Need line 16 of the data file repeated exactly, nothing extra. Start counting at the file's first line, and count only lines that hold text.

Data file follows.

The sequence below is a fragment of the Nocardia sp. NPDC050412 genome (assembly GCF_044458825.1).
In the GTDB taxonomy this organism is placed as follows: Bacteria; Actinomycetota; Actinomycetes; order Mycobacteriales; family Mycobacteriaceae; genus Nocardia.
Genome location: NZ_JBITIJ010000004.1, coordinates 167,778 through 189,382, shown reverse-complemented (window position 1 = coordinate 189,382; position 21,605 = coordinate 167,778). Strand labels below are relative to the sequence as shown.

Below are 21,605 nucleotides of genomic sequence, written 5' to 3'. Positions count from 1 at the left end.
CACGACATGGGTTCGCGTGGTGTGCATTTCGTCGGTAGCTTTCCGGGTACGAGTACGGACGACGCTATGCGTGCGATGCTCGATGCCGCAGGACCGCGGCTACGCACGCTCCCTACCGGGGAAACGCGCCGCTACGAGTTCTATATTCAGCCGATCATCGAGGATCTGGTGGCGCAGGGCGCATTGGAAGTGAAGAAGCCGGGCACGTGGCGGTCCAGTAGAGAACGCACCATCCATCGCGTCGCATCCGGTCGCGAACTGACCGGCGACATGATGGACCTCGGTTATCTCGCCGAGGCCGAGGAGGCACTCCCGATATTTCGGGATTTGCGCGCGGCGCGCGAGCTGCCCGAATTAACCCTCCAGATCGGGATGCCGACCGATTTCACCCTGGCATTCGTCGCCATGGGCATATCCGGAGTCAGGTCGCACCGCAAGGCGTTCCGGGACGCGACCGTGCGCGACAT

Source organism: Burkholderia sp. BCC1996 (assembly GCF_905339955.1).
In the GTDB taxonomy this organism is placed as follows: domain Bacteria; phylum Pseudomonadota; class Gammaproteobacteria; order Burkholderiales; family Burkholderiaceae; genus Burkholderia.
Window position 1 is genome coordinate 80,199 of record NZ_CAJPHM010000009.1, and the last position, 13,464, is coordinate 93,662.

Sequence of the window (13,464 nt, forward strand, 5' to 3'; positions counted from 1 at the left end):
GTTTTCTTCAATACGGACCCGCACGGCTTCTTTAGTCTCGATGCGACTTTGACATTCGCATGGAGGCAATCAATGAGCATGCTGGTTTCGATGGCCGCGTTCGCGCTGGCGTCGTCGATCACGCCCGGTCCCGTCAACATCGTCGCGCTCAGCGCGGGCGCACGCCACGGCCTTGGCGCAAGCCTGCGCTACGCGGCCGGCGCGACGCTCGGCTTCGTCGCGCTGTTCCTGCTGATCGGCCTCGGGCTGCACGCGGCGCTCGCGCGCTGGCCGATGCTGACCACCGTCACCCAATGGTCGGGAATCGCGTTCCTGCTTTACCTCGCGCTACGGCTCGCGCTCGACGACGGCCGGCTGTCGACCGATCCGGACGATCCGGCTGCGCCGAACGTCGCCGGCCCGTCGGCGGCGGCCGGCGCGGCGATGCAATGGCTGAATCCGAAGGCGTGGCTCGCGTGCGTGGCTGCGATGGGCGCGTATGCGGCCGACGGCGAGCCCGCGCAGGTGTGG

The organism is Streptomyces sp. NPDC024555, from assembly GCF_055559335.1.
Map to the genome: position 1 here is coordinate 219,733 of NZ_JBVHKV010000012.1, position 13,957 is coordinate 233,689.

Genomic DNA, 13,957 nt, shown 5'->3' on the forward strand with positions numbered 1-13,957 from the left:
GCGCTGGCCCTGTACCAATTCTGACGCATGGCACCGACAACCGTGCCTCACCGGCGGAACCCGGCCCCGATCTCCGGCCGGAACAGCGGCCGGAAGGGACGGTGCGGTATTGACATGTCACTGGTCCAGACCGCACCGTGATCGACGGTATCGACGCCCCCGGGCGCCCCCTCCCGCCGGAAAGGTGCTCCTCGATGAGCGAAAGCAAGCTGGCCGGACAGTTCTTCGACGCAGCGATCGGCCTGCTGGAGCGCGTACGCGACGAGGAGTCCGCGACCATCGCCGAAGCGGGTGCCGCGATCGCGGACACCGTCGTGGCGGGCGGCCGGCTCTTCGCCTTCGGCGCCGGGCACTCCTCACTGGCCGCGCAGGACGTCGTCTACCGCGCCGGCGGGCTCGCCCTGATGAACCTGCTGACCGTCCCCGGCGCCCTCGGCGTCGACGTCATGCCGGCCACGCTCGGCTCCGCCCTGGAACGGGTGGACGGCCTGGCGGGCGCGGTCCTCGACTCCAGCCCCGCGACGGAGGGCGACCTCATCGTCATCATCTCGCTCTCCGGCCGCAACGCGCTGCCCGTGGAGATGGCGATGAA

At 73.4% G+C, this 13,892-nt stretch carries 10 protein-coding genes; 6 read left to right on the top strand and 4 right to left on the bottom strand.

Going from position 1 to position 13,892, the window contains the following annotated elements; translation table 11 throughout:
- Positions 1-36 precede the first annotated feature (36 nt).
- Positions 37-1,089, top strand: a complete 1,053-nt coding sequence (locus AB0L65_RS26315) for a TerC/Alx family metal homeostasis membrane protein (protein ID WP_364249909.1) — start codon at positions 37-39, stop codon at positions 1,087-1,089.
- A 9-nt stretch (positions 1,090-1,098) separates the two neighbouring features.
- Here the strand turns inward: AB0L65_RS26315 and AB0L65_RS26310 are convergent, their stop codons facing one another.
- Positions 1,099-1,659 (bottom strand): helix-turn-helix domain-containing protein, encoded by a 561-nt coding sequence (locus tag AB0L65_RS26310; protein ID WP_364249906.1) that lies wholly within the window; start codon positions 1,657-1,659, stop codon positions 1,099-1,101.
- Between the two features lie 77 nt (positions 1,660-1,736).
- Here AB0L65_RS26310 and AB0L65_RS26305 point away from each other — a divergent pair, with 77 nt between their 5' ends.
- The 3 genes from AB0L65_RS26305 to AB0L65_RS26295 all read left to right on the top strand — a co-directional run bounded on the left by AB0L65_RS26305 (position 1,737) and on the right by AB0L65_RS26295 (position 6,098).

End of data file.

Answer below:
Going from position 1 to position 13,892, the window contains the following annotated elements; translation table 11 throughout: